Attorneys tend to be starched shirt conservative types, including the occasional liberal lawyer, most of whom maintain a civil practice as a plaintiffs' advocate, pitted against their more conservative counterparts (e.g. insurance defense practitioners), whereas criminal defense lawyers tend to be more live-and-let-live types, rubbing elbows as they do with some rather unsavory folks, be they rapists, murderers, or child molesters. I've practiced law in South Texas for almost 30 years, so I've had ample opportunity to mix with both types, but even the most open-minded masters of the penal code appear to adhere to mainstream religious beliefs no matter how "socially liberal" they may seem to be. Knowing this, I have hesitated to declare myself openly as a free-thinker or agnostic, much less an atheist.
On at least one occasion, I found myself denying my convictions as an atheist. It occurred one day while shopping at a local electronics store. I ran into an attorney who dropped out after several years of consumer advocacy (suing used car dealers, bill collection agencies, and insurance companies refusing to pay up when claims were filed), and I wondered what had become of him since he'd written a few columns for our now-disappearing daily paper. In the big box store where I ran into him, I asked what he'd been doing, and he said he was writing a book about religion and the law.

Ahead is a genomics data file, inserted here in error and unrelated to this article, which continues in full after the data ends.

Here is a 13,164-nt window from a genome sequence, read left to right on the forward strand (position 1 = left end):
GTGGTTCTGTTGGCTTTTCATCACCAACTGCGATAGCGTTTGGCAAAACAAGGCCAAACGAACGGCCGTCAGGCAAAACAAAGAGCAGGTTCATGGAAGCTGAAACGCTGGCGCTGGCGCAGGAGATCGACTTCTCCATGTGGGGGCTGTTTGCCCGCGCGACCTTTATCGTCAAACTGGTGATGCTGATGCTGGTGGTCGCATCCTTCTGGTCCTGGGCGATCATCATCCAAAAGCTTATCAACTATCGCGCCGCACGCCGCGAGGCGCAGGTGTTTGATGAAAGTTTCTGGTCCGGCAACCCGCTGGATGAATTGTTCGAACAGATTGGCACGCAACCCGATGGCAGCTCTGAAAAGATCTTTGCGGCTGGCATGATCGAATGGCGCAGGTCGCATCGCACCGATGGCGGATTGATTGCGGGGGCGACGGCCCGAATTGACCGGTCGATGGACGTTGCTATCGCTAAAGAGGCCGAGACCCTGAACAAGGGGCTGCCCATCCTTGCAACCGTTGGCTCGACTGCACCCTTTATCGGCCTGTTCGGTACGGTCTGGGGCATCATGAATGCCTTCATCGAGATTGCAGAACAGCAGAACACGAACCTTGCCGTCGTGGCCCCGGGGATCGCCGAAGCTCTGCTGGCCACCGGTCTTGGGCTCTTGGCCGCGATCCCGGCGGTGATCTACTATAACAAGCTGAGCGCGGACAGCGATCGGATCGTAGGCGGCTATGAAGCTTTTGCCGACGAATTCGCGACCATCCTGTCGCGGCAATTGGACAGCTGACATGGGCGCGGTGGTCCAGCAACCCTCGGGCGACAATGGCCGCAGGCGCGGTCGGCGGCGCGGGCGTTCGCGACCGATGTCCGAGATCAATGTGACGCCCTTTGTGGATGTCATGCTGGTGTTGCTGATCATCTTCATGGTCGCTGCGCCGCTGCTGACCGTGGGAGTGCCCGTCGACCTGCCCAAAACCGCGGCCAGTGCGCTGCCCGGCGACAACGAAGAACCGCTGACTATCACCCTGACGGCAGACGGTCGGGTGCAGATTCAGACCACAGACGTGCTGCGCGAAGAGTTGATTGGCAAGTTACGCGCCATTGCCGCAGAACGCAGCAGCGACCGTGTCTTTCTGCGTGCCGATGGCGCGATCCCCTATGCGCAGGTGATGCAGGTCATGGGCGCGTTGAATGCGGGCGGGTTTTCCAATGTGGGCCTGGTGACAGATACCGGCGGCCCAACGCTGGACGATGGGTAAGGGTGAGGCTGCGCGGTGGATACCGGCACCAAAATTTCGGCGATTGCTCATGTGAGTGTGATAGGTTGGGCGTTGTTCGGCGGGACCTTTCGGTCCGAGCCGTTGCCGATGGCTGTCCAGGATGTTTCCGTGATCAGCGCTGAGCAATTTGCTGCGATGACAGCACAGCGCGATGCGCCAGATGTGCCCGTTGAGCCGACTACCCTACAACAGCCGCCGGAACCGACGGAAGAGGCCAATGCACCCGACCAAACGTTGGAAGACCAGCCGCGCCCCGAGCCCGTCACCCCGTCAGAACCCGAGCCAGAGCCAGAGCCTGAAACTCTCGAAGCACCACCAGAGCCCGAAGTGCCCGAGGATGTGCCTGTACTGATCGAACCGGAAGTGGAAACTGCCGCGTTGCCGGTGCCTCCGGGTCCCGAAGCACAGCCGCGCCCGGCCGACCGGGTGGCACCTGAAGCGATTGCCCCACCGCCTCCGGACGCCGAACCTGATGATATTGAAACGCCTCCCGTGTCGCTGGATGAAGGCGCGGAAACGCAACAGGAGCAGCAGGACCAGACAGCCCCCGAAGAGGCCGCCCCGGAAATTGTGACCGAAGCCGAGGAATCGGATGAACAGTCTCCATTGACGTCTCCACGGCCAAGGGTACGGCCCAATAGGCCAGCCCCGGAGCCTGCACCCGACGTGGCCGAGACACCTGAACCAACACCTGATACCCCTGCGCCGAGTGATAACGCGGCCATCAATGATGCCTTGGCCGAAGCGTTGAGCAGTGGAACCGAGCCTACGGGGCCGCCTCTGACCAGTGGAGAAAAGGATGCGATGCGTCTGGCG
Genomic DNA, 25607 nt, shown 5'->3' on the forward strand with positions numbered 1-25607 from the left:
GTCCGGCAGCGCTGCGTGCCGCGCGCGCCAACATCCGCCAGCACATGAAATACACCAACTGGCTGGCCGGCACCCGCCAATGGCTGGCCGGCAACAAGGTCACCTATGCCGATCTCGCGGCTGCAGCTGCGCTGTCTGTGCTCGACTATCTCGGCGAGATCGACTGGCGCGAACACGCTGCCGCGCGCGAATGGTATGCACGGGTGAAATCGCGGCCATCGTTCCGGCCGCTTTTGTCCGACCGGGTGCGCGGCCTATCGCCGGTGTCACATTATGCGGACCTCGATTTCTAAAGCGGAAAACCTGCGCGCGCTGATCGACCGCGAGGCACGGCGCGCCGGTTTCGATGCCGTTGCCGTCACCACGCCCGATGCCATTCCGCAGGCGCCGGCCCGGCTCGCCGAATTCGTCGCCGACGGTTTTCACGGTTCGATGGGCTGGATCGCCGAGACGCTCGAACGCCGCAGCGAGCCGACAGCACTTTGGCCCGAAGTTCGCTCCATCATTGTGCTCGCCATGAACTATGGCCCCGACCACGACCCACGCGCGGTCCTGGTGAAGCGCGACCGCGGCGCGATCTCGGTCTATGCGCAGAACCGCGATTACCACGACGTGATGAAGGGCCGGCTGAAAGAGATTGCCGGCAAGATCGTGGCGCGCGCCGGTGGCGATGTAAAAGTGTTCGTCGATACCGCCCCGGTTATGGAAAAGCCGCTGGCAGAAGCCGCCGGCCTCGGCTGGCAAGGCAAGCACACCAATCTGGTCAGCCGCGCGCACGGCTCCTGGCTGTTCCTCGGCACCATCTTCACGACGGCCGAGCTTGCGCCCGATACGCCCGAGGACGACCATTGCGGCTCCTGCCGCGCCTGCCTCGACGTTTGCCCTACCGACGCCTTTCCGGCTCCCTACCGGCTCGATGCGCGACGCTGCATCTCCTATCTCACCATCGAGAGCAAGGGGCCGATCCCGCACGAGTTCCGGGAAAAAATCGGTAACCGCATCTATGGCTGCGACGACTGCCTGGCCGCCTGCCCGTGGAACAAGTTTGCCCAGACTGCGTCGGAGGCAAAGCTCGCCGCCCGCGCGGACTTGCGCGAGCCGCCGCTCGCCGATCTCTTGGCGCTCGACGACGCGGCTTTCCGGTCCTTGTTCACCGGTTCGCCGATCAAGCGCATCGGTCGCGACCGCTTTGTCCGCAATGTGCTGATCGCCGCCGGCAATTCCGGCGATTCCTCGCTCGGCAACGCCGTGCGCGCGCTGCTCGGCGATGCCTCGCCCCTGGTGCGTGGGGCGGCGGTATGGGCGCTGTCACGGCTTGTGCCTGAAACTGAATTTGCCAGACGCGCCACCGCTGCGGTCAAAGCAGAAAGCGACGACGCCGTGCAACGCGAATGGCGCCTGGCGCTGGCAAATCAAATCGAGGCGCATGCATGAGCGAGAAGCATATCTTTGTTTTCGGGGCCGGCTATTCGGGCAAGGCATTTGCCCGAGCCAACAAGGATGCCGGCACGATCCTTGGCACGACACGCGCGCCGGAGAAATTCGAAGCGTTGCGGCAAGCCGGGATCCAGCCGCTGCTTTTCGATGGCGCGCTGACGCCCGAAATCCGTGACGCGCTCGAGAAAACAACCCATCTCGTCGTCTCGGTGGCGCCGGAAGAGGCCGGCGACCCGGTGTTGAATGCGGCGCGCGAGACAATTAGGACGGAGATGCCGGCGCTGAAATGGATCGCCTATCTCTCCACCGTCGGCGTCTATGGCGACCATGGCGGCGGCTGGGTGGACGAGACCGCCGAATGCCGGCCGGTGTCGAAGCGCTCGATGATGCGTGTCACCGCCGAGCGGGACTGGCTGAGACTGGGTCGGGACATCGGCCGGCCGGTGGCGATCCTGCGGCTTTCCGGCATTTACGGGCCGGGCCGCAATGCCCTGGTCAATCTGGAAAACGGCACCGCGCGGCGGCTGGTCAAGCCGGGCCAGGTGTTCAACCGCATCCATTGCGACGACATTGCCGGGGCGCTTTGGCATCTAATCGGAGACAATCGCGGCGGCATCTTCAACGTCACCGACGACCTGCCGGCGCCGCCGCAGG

"And by the way," he added, "I hear you are an atheist."
I recall turning beet red. I stammered, hemmed and hawed. I searched for a "proper" explanation. I found myself saying that I was not "really" an atheist, "more like an agnostic." And then, in a moment of paranoia, I asked him where he'd come by his information. My home town, where I practice, is a small city of about 350 thousand persons, some 50 to 60 percent Catholic, about the same number as the Hispanic population, although it is demonstrably true that many Hispanics have abandoned the Church of Rome for evangelical congregations and the local equivalent of the "mega-churches." The county courthouse, however, is a beehive of rumor and gossip; I like to think of it as the smallest village in the state. When a judge sneezes, everyone learns she has a cold, and her enemies want to believe she's near death. (About half of our benches are occupied by women, and at one time the Fourth Court of Appeals in San Antonio was packed by nine female jurists.) The ladies have made up for lost time.